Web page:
ICON Looking For Weight Exemption For A5

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ICON Aircraft has asked the FAA for an exemption from the upper weight limit for amphibious light sport aircraft to incorporate what it says are important safety features in its A5 aircraft. The company says it needs an additional 250 pounds above the current weight limit of 1430 pounds to accommodate the extra wing and tail surface area, and attendant structural components, to make the aircraft spin resistant. That’s roughly the equivalent of the weight of a Cessna 152. ICON announced earlier this year that it had created a truly spin resistant design in the A5 and is trying to convince the FAA that the safety improvement is worth the extra weight for inclusion in the LSA category. “The potential safety benefits of a Spin-Resistant Airframe (SRA) for the S-LSA category are extraordinary,” ICON says in its submission to the FAA. “SRA can dramatically reduce loss-of-control fatalities related to inadvertent stall/spin entries. Stall/spin entries account for an alarming 41 percent of all pilot-related fatalities.” At last January’s Sport Aviation Expo in Sebring, Fla., EAA President Rod Hightower announced the FAA was considering allowing weight exemptions for LSAs for safety-related equipment.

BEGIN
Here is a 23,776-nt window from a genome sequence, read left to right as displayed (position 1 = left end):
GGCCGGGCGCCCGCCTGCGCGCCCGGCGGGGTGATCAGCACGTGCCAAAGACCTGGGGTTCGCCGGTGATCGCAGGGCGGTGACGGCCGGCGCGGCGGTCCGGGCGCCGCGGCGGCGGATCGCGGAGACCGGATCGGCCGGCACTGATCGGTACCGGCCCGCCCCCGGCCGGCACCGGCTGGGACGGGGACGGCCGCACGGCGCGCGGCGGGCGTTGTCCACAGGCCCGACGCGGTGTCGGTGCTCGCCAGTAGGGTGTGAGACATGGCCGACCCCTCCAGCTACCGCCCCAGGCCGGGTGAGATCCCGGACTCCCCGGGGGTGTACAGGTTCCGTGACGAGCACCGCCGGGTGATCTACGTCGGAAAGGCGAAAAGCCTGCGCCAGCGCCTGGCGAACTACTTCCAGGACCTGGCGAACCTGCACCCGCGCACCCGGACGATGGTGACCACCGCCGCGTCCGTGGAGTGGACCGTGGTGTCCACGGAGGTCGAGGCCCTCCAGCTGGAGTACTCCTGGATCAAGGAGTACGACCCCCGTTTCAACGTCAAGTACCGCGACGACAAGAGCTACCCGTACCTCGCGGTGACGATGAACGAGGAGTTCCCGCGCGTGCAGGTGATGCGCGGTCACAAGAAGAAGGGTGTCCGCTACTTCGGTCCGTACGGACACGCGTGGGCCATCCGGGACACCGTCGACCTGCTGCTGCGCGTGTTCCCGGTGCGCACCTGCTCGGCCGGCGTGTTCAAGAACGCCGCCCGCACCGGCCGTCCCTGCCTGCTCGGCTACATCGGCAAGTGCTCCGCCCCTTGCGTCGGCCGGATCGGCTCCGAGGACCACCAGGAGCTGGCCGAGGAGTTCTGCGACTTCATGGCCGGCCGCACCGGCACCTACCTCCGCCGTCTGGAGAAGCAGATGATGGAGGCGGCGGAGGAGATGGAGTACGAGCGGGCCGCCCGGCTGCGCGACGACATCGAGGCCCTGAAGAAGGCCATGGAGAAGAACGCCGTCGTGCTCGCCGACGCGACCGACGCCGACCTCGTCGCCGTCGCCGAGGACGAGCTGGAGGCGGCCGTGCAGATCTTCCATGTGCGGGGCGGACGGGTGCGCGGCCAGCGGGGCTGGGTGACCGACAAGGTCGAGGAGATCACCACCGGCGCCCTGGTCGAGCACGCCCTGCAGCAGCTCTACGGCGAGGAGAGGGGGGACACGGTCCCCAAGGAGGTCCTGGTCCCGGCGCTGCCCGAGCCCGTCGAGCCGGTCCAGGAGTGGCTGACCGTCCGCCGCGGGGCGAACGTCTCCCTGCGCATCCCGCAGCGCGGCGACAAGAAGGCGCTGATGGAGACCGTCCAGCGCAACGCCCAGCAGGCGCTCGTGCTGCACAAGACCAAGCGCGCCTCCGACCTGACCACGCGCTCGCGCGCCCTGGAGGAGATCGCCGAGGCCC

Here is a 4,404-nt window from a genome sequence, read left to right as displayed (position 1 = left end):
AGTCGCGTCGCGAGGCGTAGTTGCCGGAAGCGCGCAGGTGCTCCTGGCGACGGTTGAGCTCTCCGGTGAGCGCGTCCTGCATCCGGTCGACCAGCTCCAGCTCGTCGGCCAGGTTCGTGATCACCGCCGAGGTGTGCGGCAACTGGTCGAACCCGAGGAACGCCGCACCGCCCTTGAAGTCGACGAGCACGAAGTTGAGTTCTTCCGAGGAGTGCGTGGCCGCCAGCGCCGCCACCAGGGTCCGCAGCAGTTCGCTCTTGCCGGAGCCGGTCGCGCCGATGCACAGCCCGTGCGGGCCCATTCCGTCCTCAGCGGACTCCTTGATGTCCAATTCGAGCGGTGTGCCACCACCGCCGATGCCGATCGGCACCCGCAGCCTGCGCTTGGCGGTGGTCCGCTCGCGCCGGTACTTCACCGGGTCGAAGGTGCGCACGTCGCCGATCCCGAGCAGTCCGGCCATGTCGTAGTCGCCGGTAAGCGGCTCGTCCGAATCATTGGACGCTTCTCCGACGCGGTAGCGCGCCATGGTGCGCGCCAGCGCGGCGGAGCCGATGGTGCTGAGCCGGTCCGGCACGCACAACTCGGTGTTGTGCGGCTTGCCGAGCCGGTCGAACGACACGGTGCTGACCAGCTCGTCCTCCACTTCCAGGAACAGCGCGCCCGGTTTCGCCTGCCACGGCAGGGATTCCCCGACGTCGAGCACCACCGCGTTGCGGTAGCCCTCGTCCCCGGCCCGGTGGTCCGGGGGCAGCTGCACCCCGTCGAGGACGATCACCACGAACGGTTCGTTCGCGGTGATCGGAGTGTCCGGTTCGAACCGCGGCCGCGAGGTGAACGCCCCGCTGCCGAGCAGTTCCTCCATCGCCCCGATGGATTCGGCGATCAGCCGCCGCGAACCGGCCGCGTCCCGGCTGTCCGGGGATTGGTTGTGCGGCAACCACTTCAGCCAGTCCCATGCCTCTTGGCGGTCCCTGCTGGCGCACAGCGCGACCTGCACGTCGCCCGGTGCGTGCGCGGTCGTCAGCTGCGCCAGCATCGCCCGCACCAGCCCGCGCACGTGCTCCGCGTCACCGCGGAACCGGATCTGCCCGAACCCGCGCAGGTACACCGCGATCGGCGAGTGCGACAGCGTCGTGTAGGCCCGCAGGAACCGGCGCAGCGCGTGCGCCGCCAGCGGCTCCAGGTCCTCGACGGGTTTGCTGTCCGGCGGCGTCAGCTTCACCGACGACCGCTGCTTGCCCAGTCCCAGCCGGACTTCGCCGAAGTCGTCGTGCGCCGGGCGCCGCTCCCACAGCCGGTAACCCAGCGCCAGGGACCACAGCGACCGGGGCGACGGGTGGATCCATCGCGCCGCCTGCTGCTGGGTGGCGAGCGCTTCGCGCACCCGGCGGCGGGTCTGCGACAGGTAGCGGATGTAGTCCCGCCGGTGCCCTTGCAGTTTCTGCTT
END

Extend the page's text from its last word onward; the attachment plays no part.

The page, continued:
In its submission to the FAA, ICON said making its aircraft safer by making it spin resistant essentially requires more carbon fiber than the current rules will permit and still allow it to carry more than the pilot and a bologna sandwich. To be spin resistant, the aircraft needs bigger wings and that has a cascading effect on other structures. “The increased wing area then in turn requires increased tail size for stability along with the corresponding increase in internal structure, as well as proportional accommodation factor weight – at a minimum,” the submission says. “Further, the increased wing, tail, and specific spin-resistance elements also result in an increase in aerodynamic drag which requires increased engine size and additional fuel to compensate. The net result is that a Spin-Resistant Airframe requires increased vehicle weight over a similar S-LSA airplane that does not achieve spin resistance.” ICON also says weight-adding features like a finished passenger area without exposed cables and structural elements will increase safety. The submission was first published by the FAA in the Federal Register in May (we missed it) and the comment period for that submission has closed. However, Independent Aircraft Inc., which makes a composite LSA amphib called the SeaDragon that meets current weight requirements, applied for and received an extension to the comment period (PDF) to address what it said were important issues related to ICON’s request. Comments are being accepted until July 27.